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How to invest without cramping your lifestyle

by Greg Carroll Attitude Finance www.attitudefinance.com

 

Last month I discussed how your loan structure not just the interest rate can affect your ability to meet your commitments and maintain your lifestyle. This month I would like to explore that idea further as it relates to investment.

 

As an investor I believe you need to look at your investments like a business. Anyone who has been in business for even a short period of time understands that a business takes time to build. While you can crunch the numbers over an over, map out plans and strategies of how things will unfold, ultimately you really don't know until you jump in. And often the reality both in terms of costs and time frames can be markedly different from your original plans. And while the focus of every business will be to grow, make a profit and improve returns, any business owner will tell you that the life or death their business is all down to cash flow.

 

And so it is with investment. Cash flow buys you time. It means if rates rise, unexpected costs occur or your circumstances change you have room to move, rather than being backed into a corner.

 

So let's look at a finance structure to acquire an investment that gives you time.

 

 

EXAMPLE

Bill and Lori Jones are planning to purchase an investment property for $350,000. Their home is currently worth $600,000 with a loan of $252,000. Estimated purchase costs are $14,615. Starting rental is $300/week. Average annual growth is 7%. Bills earns $85,000 pa and Lori $25,000. Their living expenses are $5,000 per month.

 

To purchase this property the suggested structure for Bill and Lori would be as follows:

 

TABLE 1

 

Security

Value

Loan type

Loan Limit

Loan Balance

LVR

Home

$600,000

Home Loan

$252,000

$252,000

 

 

 

Line of Credit

$228,000

$84,615 (Financing 20% of purchase price plus costs)

 

Sub-total

$600,000

 

$480,000

$336,615

80.0%

 

 

 

 

 

 

Investment property

$350,000

Investment Loan

$280,000

$280,000 (Funding remaining 80% of purchase price)

 

Sub-total

$350,000

 

$280,000

$280,000

80%

TOTAL

$850,000

 

$760,000

$616,615

 

 

 

Under this structure:

 

         They are still financing 100% of the purchase price plus costs maximising their tax deductions.

         They are separating each property so they are not cross-securitised. This means in the future they can refinance or sell one of the properties without affecting the other and avoid potentially higher costs.

         They have provided themselves a buffer of $143,385 to assist with funding the investment property.

 

So a possible scenario under this structure would be as follows:

  • Bill and Lori direct surplus income after living expense into their home loan
  • Rental income is directed towards line of credit
  • Investment Loan payments are paid from line of credit
  • Investment property expenses are paid from Line of Credit
  • We will assume an interest rate of 8.5%

 

 

Table 2 illustrates the projected results over the next 5 years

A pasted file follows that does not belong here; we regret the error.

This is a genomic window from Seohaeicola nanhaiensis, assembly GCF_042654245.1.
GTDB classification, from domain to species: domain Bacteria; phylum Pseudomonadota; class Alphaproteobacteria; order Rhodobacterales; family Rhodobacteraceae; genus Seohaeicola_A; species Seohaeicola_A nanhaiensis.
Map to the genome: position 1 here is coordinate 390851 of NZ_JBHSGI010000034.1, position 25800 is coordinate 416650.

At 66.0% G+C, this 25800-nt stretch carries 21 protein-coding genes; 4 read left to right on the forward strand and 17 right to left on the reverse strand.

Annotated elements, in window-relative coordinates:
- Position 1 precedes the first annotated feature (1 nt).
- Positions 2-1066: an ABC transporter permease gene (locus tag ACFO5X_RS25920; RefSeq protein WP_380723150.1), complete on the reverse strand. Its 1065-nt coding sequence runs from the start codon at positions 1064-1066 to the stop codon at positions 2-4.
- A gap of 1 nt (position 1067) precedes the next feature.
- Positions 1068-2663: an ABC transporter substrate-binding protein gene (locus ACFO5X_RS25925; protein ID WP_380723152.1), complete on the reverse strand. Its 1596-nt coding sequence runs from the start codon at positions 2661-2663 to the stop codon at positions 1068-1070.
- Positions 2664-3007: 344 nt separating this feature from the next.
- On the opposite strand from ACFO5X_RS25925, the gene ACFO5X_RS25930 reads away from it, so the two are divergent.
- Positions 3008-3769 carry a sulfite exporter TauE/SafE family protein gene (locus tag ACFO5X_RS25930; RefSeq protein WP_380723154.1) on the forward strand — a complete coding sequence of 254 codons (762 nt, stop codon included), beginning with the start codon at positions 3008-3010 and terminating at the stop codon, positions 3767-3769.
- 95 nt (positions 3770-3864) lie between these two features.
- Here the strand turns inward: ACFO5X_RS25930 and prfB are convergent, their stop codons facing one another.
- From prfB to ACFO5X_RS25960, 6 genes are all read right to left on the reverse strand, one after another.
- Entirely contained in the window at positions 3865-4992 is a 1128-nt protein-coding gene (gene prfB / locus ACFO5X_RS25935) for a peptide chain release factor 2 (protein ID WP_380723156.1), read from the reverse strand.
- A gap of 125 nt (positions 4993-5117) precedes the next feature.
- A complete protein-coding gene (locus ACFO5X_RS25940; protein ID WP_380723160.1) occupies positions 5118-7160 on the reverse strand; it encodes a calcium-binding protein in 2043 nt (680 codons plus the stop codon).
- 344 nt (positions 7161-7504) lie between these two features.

TABLE 2

 

 

Start

Year 1

Year 2

Year 3

Year 5

Home Loan

$252,000

$249,681

$245,072

$237,907

$214,721

Line of Credit

$84,615

$94,500

$120,715

$148,765

$210,893

Home Value

$600,000

$642,000

$686,940

$735,026

$841,531

 

 

 

 

 

 

Investment Loan

$280,000

$280,000

$280,000

$280,000

$280,000

Investment property value

$350,000

$374,500

$400,715

$428,765

$490,893

 

 

 

 

 

 

Total lending

$616,615

$624,181

$645,787

$666,672

$705,614

Total value of property

$950,000

$1,016,500

$1,087,655

$1,163,791

$1,332,424

Net worth

$333,385

$392,319

$441,868

$497,119

$626,810

 

 

There are a couple of things to note from this example.

 

  • Bill and Lori have not used their day to day cash flow to fund the investment property.
  • Their debt has increased by 13% but their net worth has increased by 88% and they now hold two properties as opposed to 1.
  • To acquire that same property in 5 years time would cost them $490,893 plus costs.  
  • We have assumed average growth of 7% per annum. Growth for Brisbane last year was around  20%
  • If Bill and Lori's living expenses were $4,000 per month their total debt after 5 years would be $631,172 - meaning their net worth would be $701,252.
  • Bill and Lori's starting loan limit against their home was $480,000. The debt against their home at year 5 is $425,615.

 

The above example challenges our generally held belief that more debt is bad and that to get ahead debt should go down. Of course there would be nothing wrong with Bill and Lori making additional payments into their home loan as this would reduce the non-deductible debt and increase net worth.

 

Next time I will take the strategy one step further and show you how Bill and Lori could pay out their home loan in under 6 years.

 

 

 

 

This article is not a substitute for independent professional advice. We do not warrant the accuracy, completeness or adequacy of this information. All information is subject to change without notice. We and each party providing material displayed in this article disclaim liability to all persons or organisations in relation to any action(s) taken on the basis of currency or accuracy of the information or material, or any loss or damage suffered in connection with that information or material. You should make your own enquiries before entering into any transaction on the basis of the information provided. Please ensure you contact us to discuss your particular circumstances and how the information provided applies to your situation.